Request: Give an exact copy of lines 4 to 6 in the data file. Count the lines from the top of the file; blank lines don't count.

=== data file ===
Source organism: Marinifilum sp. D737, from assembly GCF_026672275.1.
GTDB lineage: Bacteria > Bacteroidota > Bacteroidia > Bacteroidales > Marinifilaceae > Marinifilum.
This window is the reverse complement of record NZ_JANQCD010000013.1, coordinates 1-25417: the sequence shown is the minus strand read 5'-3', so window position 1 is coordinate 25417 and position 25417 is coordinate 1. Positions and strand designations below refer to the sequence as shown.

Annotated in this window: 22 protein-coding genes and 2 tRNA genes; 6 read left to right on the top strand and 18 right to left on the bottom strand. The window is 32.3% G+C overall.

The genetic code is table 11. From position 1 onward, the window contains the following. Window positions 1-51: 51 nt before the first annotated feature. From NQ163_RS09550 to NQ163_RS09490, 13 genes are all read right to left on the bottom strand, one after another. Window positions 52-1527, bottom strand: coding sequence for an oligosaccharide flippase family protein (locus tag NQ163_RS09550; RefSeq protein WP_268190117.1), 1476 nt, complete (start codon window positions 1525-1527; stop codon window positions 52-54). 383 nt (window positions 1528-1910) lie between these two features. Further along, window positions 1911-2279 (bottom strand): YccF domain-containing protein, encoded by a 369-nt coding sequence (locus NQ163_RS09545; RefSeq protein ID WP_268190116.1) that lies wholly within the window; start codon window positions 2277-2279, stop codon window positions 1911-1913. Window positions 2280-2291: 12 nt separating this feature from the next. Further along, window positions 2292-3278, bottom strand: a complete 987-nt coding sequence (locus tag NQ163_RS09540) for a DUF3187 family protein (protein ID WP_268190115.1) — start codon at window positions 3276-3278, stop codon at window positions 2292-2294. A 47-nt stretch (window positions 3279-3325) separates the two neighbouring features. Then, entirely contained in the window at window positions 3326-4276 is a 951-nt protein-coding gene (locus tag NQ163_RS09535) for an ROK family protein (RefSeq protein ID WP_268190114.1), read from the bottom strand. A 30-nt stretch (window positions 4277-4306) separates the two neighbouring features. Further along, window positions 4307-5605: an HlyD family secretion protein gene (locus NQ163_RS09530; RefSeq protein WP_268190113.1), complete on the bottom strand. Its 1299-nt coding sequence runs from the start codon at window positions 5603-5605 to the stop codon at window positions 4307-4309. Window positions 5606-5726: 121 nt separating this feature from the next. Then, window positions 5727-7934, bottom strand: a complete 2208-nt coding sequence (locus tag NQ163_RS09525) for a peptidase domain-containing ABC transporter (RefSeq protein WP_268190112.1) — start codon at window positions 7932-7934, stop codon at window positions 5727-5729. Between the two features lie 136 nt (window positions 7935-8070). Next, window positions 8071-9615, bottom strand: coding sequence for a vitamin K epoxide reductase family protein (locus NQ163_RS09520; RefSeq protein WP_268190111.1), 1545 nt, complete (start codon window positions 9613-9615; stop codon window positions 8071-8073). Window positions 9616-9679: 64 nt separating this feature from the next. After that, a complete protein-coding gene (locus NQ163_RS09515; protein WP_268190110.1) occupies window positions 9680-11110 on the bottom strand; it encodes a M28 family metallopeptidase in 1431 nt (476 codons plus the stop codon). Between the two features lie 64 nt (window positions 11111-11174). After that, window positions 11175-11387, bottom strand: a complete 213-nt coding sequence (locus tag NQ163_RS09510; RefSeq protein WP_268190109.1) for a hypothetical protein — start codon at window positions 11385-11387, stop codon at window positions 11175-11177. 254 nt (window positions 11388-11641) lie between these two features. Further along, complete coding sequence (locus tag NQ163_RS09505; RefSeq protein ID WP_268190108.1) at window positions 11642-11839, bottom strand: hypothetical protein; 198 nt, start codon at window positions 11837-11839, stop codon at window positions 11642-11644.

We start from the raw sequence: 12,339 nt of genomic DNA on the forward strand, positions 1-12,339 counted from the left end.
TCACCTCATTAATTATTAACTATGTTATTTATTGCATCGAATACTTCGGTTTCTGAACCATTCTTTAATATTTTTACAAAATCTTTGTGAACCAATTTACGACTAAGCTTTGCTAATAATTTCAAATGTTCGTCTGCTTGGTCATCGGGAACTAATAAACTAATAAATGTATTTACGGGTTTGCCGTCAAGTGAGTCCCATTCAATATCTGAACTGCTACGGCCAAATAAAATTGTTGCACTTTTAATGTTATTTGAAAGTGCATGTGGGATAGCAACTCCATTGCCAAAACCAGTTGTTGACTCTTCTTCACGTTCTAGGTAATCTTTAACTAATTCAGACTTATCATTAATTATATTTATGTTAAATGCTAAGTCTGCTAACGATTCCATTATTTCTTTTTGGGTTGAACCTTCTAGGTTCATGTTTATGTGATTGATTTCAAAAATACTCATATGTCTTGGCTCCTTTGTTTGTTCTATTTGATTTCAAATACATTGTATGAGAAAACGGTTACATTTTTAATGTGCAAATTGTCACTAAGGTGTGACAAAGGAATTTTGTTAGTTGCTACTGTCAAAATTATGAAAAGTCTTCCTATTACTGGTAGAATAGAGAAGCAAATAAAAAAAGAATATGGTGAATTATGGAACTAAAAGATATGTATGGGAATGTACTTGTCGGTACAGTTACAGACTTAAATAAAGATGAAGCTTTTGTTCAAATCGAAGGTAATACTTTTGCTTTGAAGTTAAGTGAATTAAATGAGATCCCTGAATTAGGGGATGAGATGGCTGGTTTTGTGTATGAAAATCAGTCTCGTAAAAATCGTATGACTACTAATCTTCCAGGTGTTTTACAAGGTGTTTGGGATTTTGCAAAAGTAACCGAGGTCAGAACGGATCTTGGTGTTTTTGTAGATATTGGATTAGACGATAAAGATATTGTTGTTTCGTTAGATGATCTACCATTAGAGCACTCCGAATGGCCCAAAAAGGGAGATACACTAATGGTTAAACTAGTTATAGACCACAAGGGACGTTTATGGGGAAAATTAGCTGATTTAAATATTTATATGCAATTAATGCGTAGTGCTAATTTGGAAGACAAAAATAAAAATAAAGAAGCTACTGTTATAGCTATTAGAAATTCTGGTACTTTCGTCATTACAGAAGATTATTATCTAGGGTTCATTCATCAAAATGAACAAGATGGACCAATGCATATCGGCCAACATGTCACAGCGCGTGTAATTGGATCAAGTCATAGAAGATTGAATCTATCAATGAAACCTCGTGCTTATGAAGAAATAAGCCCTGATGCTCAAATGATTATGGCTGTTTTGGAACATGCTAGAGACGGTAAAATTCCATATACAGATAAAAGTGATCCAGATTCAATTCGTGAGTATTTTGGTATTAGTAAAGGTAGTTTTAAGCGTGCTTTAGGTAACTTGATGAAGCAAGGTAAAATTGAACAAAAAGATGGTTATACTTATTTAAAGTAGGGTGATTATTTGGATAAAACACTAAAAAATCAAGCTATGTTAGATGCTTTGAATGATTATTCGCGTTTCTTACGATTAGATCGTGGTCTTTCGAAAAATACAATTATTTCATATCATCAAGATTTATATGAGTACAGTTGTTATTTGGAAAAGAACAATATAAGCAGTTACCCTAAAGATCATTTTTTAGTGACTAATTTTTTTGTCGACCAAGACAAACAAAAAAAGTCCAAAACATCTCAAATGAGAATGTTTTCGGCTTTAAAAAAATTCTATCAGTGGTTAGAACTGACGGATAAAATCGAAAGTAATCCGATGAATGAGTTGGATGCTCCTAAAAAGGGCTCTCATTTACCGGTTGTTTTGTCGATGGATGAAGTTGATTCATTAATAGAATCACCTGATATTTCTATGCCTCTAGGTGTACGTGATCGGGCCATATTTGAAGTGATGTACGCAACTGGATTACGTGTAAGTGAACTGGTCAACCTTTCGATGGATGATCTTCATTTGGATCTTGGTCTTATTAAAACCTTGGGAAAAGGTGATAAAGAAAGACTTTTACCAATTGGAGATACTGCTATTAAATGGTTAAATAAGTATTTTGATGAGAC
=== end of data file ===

Annotated in this window: 22 protein-coding genes and 2 tRNA genes; 6 read left to right on the top strand and 18 right to left on the bottom strand. The window is 32.3% G+C overall.

The genetic code is table 11. From position 1 onward, the window contains the following. Window positions 1-51: 51 nt before the first annotated feature. From NQ163_RS09550 to NQ163_RS09490, 13 genes are all read right to left on the bottom strand, one after another. Window positions 52-1527, bottom strand: coding sequence for an oligosaccharide flippase family protein (locus tag NQ163_RS09550; RefSeq protein WP_268190117.1), 1476 nt, complete (start codon window positions 1525-1527; stop codon window positions 52-54). 383 nt (window positions 1528-1910) lie between these two features. Further along, window positions 1911-2279 (bottom strand): YccF domain-containing protein, encoded by a 369-nt coding sequence (locus NQ163_RS09545; RefSeq protein ID WP_268190116.1) that lies wholly within the window; start codon window positions 2277-2279, stop codon window positions 1911-1913. Window positions 2280-2291: 12 nt separating this feature from the next. Further along, window positions 2292-3278, bottom strand: a complete 987-nt coding sequence (locus tag NQ163_RS09540) for a DUF3187 family protein (protein ID WP_268190115.1) — start codon at window positions 3276-3278, stop codon at window positions 2292-2294. A 47-nt stretch (window positions 3279-3325) separates the two neighbouring features. Then, entirely contained in the window at window positions 3326-4276 is a 951-nt protein-coding gene (locus tag NQ163_RS09535) for an ROK family protein (RefSeq protein ID WP_268190114.1), read from the bottom strand. A 30-nt stretch (window positions 4277-4306) separates the two neighbouring features. Further along, window positions 4307-5605: an HlyD family secretion protein gene (locus NQ163_RS09530; RefSeq protein WP_268190113.1), complete on the bottom strand. Its 1299-nt coding sequence runs from the start codon at window positions 5603-5605 to the stop codon at window positions 4307-4309. Window positions 5606-5726: 121 nt separating this feature from the next. Then, window positions 5727-7934, bottom strand: a complete 2208-nt coding sequence (locus tag NQ163_RS09525) for a peptidase domain-containing ABC transporter (RefSeq protein WP_268190112.1) — start codon at window positions 7932-7934, stop codon at window positions 5727-5729. Between the two features lie 136 nt (window positions 7935-8070). Next, window positions 8071-9615, bottom strand: coding sequence for a vitamin K epoxide reductase family protein (locus NQ163_RS09520; RefSeq protein WP_268190111.1), 1545 nt, complete (start codon window positions 9613-9615; stop codon window positions 8071-8073). Window positions 9616-9679: 64 nt separating this feature from the next. After that, a complete protein-coding gene (locus NQ163_RS09515; protein WP_268190110.1) occupies window positions 9680-11110 on the bottom strand; it encodes a M28 family metallopeptidase in 1431 nt (476 codons plus the stop codon). Between the two features lie 64 nt (window positions 11111-11174). After that, window positions 11175-11387, bottom strand: a complete 213-nt coding sequence (locus tag NQ163_RS09510; RefSeq protein WP_268190109.1) for a hypothetical protein — start codon at window positions 11385-11387, stop codon at window positions 11175-11177. 254 nt (window positions 11388-11641) lie between these two features. Further along, complete coding sequence (locus tag NQ163_RS09505; RefSeq protein ID WP_268190108.1) at window positions 11642-11839, bottom strand: hypothetical protein; 198 nt, start codon at window positions 11837-11839, stop codon at window positions 11642-11644.

We start from the raw sequence: 12,339 nt of genomic DNA on the forward strand, positions 1-12,339 counted from the left end.